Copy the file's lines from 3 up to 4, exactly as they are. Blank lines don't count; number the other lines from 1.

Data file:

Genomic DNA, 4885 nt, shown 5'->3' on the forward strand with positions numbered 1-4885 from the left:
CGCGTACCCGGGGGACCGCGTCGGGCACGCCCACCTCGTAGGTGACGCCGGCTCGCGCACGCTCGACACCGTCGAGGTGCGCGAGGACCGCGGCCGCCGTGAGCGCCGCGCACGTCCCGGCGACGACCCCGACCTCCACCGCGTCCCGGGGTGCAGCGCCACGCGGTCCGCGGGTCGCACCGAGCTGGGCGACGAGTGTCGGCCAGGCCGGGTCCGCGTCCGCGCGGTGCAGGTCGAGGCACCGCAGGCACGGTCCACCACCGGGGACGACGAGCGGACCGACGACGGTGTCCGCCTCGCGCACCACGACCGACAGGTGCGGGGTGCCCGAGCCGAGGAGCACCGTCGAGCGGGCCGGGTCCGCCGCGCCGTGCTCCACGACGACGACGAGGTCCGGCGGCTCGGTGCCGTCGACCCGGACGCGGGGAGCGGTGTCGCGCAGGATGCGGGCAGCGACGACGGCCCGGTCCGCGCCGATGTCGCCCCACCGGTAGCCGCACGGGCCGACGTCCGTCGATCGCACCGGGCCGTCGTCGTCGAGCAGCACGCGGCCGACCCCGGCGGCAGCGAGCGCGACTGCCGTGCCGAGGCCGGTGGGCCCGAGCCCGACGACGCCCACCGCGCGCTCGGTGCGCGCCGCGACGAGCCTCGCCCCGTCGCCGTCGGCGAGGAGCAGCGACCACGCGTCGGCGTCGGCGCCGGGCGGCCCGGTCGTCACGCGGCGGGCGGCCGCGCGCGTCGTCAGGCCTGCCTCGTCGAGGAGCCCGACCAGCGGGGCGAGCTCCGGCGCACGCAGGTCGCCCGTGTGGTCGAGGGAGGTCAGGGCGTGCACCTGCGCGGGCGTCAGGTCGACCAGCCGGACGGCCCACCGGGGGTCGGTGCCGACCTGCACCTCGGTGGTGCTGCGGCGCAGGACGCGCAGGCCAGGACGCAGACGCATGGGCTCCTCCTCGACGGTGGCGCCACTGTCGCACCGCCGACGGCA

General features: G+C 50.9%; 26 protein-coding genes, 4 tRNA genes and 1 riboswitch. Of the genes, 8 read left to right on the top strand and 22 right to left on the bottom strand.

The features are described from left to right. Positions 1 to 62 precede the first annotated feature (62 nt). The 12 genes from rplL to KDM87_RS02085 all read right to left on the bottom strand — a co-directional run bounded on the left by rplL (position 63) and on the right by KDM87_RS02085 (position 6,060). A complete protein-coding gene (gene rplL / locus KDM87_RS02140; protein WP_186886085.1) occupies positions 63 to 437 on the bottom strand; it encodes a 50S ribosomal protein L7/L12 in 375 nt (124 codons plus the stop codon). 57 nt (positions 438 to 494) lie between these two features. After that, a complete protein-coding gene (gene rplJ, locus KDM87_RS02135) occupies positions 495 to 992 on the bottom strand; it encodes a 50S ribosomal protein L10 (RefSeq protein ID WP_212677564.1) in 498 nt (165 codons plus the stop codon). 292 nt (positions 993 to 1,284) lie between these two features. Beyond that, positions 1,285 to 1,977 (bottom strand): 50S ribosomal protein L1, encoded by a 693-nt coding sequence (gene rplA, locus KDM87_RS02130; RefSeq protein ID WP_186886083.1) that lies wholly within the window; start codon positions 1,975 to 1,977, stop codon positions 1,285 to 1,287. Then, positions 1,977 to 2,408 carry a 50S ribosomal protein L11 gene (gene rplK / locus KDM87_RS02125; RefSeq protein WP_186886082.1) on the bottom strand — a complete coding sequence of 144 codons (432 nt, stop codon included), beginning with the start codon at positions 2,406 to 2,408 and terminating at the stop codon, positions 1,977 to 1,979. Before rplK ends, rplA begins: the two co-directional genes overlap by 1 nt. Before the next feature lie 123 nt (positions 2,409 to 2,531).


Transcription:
General features: G+C 50.9%; 26 protein-coding genes, 4 tRNA genes and 1 riboswitch. Of the genes, 8 read left to right on the top strand and 22 right to left on the bottom strand.

The features are described from left to right. Positions 1 to 62 precede the first annotated feature (62 nt). The 12 genes from rplL to KDM87_RS02085 all read right to left on the bottom strand — a co-directional run bounded on the left by rplL (position 63) and on the right by KDM87_RS02085 (position 6,060). A complete protein-coding gene (gene rplL / locus KDM87_RS02140; protein WP_186886085.1) occupies positions 63 to 437 on the bottom strand; it encodes a 50S ribosomal protein L7/L12 in 375 nt (124 codons plus the stop codon). 57 nt (positions 438 to 494) lie between these two features. After that, a complete protein-coding gene (gene rplJ, locus KDM87_RS02135) occupies positions 495 to 992 on the bottom strand; it encodes a 50S ribosomal protein L10 (RefSeq protein ID WP_212677564.1) in 498 nt (165 codons plus the stop codon). 292 nt (positions 993 to 1,284) lie between these two features. Beyond that, positions 1,285 to 1,977 (bottom strand): 50S ribosomal protein L1, encoded by a 693-nt coding sequence (gene rplA, locus KDM87_RS02130; RefSeq protein ID WP_186886083.1) that lies wholly within the window; start codon positions 1,975 to 1,977, stop codon positions 1,285 to 1,287. Then, positions 1,977 to 2,408 carry a 50S ribosomal protein L11 gene (gene rplK / locus KDM87_RS02125; RefSeq protein WP_186886082.1) on the bottom strand — a complete coding sequence of 144 codons (432 nt, stop codon included), beginning with the start codon at positions 2,406 to 2,408 and terminating at the stop codon, positions 1,977 to 1,979. Before rplK ends, rplA begins: the two co-directional genes overlap by 1 nt. Before the next feature lie 123 nt (positions 2,409 to 2,531).